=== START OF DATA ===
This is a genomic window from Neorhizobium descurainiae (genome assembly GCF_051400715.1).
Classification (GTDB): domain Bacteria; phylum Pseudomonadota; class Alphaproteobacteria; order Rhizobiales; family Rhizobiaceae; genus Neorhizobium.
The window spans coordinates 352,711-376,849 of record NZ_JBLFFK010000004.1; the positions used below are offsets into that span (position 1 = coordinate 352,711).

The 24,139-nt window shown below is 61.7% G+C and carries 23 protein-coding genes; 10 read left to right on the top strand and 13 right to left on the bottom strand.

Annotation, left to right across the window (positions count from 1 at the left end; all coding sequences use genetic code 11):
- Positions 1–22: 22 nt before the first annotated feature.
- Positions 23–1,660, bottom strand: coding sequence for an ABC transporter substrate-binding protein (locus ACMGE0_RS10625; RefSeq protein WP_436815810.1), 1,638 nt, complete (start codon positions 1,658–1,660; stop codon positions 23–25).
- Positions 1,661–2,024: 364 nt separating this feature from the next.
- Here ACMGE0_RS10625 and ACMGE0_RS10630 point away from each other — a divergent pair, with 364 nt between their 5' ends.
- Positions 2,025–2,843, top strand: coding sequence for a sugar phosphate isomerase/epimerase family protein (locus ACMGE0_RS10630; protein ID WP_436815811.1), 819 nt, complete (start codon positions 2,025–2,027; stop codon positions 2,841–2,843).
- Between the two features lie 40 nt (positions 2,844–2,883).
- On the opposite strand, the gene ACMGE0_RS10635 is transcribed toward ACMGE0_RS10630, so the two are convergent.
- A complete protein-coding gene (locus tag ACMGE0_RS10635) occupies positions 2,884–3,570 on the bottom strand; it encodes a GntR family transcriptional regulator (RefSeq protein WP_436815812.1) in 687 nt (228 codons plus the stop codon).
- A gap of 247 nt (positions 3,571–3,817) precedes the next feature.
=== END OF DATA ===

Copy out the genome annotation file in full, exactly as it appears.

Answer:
This is a genomic window from Neorhizobium descurainiae (genome assembly GCF_051400715.1).
Classification (GTDB): domain Bacteria; phylum Pseudomonadota; class Alphaproteobacteria; order Rhizobiales; family Rhizobiaceae; genus Neorhizobium.
The window spans coordinates 352,711-376,849 of record NZ_JBLFFK010000004.1; the positions used below are offsets into that span (position 1 = coordinate 352,711).

The 24,139-nt window shown below is 61.7% G+C and carries 23 protein-coding genes; 10 read left to right on the top strand and 13 right to left on the bottom strand.

Annotation, left to right across the window (positions count from 1 at the left end; all coding sequences use genetic code 11):
- Positions 1–22: 22 nt before the first annotated feature.
- Positions 23–1,660, bottom strand: coding sequence for an ABC transporter substrate-binding protein (locus ACMGE0_RS10625; RefSeq protein WP_436815810.1), 1,638 nt, complete (start codon positions 1,658–1,660; stop codon positions 23–25).
- Positions 1,661–2,024: 364 nt separating this feature from the next.
- Here ACMGE0_RS10625 and ACMGE0_RS10630 point away from each other — a divergent pair, with 364 nt between their 5' ends.
- Positions 2,025–2,843, top strand: coding sequence for a sugar phosphate isomerase/epimerase family protein (locus ACMGE0_RS10630; protein ID WP_436815811.1), 819 nt, complete (start codon positions 2,025–2,027; stop codon positions 2,841–2,843).
- Between the two features lie 40 nt (positions 2,844–2,883).
- On the opposite strand, the gene ACMGE0_RS10635 is transcribed toward ACMGE0_RS10630, so the two are convergent.
- A complete protein-coding gene (locus tag ACMGE0_RS10635) occupies positions 2,884–3,570 on the bottom strand; it encodes a GntR family transcriptional regulator (RefSeq protein WP_436815812.1) in 687 nt (228 codons plus the stop codon).
- A gap of 247 nt (positions 3,571–3,817) precedes the next feature.